Two days later I was back in Florida,(sounds like someone doing a Big Year, but alas no), where a Wilson's Plover greeted me at Fort De Soto in St Pete.
Next on the trail of Red-whiskered Bulbuls. I had searched for and missed them in 2012, but in 2013 went on a Florida Exotics guided tour with Miami Audubon and after much searching, added them to the Life List. This time, I was determined to drive the Kendall neighborhood on my own and find them for myself. It actually took less than an hour, and no one accused me of spying, when I found not one, but four, flying from wires to trees and back.
Later that day, in my tour of Miami Birding hot spots, I found my first Purple Swamphen, not at the Florida Mall. This time it was in Wakohdahatchee Wetlands, an amazing place to bird. Along with the Black-bellied Whistling Ducks, there are lots of new hatchlings, including Anhingas.
After a quick trip back to Toronto, birding in local hot spots, I was once again headed to Florida. It was time for a rematch, a grudge match, even: Me vs Seasickness on the Yankee Freedom to the Dry Tortugas... I had been horribly seasick on that first trip, but now I was armed with a Scopolamine Patch and survived the trip, both ways with my lunch in my stomach and my dignity and sanity in hand.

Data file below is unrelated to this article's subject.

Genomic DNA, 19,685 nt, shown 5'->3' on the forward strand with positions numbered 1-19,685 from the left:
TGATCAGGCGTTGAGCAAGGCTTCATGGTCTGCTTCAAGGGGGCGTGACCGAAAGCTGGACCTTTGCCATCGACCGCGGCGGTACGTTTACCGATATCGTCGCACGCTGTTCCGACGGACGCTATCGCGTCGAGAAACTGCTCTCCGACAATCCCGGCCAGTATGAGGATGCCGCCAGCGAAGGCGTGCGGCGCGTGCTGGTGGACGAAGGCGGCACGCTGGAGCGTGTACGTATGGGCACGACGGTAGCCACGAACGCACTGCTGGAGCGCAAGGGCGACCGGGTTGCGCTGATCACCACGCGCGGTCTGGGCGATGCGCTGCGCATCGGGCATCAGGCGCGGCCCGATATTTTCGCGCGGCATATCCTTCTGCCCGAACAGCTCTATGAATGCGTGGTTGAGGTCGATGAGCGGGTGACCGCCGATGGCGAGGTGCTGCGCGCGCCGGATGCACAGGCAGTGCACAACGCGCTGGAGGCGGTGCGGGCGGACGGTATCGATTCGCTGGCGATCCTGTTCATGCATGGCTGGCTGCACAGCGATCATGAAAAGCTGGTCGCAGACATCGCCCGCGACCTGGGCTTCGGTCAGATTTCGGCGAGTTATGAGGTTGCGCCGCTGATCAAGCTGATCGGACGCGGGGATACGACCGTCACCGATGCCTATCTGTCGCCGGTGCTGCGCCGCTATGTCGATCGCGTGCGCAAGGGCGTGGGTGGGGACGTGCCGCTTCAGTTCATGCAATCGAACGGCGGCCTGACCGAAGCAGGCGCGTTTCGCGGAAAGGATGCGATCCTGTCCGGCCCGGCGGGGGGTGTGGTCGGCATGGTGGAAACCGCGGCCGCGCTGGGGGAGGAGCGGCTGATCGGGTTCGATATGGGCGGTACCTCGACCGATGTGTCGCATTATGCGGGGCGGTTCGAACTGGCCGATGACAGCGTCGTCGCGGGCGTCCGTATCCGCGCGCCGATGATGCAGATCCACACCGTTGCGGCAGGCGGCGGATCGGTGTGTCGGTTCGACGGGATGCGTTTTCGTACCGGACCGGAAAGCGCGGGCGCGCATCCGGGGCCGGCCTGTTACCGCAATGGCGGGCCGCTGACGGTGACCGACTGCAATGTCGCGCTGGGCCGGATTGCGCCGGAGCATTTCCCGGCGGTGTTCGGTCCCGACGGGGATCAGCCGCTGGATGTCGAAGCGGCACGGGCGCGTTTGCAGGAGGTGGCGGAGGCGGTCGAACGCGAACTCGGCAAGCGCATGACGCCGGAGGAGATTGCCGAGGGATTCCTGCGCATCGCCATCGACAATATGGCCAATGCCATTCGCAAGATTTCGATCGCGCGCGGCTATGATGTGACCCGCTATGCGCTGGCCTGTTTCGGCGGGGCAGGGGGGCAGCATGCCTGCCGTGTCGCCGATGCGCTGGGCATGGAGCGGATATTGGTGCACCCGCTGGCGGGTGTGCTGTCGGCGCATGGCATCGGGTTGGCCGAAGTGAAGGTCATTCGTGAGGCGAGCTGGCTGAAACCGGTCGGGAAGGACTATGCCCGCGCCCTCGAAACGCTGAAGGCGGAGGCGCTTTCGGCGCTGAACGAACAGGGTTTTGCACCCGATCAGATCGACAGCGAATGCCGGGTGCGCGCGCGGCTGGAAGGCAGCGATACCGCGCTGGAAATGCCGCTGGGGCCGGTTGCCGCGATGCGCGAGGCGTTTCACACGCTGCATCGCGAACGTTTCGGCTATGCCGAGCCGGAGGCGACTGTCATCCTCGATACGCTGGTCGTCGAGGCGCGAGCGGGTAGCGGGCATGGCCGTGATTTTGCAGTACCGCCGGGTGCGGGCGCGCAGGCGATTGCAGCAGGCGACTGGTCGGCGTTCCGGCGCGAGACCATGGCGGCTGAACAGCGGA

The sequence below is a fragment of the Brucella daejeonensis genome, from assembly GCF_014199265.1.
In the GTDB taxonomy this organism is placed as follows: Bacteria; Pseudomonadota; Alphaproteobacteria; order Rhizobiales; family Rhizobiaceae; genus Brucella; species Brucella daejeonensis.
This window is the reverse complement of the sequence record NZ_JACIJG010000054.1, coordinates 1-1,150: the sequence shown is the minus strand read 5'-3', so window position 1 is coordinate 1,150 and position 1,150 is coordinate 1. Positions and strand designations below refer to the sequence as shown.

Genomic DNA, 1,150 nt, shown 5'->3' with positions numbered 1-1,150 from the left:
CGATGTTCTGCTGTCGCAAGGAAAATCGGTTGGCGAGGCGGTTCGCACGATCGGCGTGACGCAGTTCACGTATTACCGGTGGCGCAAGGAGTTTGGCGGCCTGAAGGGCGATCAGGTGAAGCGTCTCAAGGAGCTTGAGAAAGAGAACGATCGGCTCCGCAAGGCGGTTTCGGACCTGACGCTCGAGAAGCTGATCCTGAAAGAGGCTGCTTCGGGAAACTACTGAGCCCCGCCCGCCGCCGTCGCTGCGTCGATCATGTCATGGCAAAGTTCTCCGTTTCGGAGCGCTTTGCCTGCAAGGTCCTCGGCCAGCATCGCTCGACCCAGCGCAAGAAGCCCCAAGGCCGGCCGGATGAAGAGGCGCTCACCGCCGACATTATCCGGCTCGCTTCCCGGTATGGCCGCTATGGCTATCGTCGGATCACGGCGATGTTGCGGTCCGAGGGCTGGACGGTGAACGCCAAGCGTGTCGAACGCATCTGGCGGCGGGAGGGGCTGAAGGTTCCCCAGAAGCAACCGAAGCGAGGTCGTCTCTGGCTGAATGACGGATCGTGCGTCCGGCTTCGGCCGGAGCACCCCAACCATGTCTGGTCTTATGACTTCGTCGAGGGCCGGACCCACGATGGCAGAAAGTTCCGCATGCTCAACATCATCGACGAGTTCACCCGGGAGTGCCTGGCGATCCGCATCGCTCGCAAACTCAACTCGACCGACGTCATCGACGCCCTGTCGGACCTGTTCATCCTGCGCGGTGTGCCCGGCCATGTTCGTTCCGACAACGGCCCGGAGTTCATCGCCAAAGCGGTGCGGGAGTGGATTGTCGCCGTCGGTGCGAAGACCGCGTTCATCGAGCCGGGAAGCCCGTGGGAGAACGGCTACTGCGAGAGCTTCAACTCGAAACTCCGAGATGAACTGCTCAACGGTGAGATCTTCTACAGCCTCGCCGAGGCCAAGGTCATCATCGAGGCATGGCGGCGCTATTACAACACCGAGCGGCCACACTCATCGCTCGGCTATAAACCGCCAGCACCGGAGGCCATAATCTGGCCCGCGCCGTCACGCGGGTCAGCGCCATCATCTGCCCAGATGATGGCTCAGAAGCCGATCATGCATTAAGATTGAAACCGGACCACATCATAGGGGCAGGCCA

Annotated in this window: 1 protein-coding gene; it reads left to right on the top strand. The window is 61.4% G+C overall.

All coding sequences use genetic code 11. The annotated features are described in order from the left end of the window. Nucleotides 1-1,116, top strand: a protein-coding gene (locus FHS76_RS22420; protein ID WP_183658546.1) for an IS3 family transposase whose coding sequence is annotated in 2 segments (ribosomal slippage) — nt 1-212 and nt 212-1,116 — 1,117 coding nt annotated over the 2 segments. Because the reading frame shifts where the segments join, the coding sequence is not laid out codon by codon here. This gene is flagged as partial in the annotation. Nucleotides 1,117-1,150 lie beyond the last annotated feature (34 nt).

And it was a day for Lifers, as well. An Audubon's Shearwater on the way there and a Black Noddy seen from the old fort. Birding the Tortugas and the fort is interesting. It is a small space, relatively speaking, so if a rare bird is spotted it doesn't take very long for everyone to converge on the spot. In this case, while many of us were looking at a Wood Thrush in the brush, someone up top had spotted the Noddy and we all, at various speeds, converged on the mid-level of the fort and got a great look at this often tough bird to see amongst the hundreds of Brown Noddys and Sooty Terns. Other good birds were the Masked Boobys on Hospital Key, a Connecticut Warbler as I entered Ford Jefferson and a Black-whiskered Vireo.